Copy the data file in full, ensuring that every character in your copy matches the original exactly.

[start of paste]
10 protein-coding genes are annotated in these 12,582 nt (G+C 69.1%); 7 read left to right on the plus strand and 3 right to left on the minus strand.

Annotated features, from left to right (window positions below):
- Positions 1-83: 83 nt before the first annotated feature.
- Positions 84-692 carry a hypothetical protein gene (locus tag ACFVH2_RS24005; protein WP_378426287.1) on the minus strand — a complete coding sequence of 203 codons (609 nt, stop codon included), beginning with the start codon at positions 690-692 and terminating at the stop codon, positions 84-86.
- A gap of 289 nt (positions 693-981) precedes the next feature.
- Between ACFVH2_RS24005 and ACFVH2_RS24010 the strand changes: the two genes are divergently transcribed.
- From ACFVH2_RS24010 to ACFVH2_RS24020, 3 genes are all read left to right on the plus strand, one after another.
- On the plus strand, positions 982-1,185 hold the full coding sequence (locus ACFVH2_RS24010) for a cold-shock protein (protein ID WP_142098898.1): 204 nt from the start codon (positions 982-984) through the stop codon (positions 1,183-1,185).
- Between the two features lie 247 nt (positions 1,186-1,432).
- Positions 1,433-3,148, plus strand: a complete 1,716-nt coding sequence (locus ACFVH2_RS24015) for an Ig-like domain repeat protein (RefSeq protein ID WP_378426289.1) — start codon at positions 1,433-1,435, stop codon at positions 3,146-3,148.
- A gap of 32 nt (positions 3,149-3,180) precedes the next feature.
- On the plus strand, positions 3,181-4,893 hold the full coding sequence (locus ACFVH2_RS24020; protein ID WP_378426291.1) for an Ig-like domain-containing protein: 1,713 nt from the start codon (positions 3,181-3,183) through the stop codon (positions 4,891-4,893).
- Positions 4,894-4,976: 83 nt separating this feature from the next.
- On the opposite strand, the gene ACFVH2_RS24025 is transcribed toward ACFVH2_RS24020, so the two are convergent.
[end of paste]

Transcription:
10 protein-coding genes are annotated in these 12,582 nt (G+C 69.1%); 7 read left to right on the plus strand and 3 right to left on the minus strand.

Annotated features, from left to right (window positions below):
- Positions 1-83: 83 nt before the first annotated feature.
- Positions 84-692 carry a hypothetical protein gene (locus tag ACFVH2_RS24005; protein WP_378426287.1) on the minus strand — a complete coding sequence of 203 codons (609 nt, stop codon included), beginning with the start codon at positions 690-692 and terminating at the stop codon, positions 84-86.
- A gap of 289 nt (positions 693-981) precedes the next feature.
- Between ACFVH2_RS24005 and ACFVH2_RS24010 the strand changes: the two genes are divergently transcribed.
- From ACFVH2_RS24010 to ACFVH2_RS24020, 3 genes are all read left to right on the plus strand, one after another.
- On the plus strand, positions 982-1,185 hold the full coding sequence (locus ACFVH2_RS24010) for a cold-shock protein (protein ID WP_142098898.1): 204 nt from the start codon (positions 982-984) through the stop codon (positions 1,183-1,185).
- Between the two features lie 247 nt (positions 1,186-1,432).
- Positions 1,433-3,148, plus strand: a complete 1,716-nt coding sequence (locus ACFVH2_RS24015) for an Ig-like domain repeat protein (RefSeq protein ID WP_378426289.1) — start codon at positions 1,433-1,435, stop codon at positions 3,146-3,148.
- A gap of 32 nt (positions 3,149-3,180) precedes the next feature.
- On the plus strand, positions 3,181-4,893 hold the full coding sequence (locus ACFVH2_RS24020; protein ID WP_378426291.1) for an Ig-like domain-containing protein: 1,713 nt from the start codon (positions 3,181-3,183) through the stop codon (positions 4,891-4,893).
- Positions 4,894-4,976: 83 nt separating this feature from the next.
- On the opposite strand, the gene ACFVH2_RS24025 is transcribed toward ACFVH2_RS24020, so the two are convergent.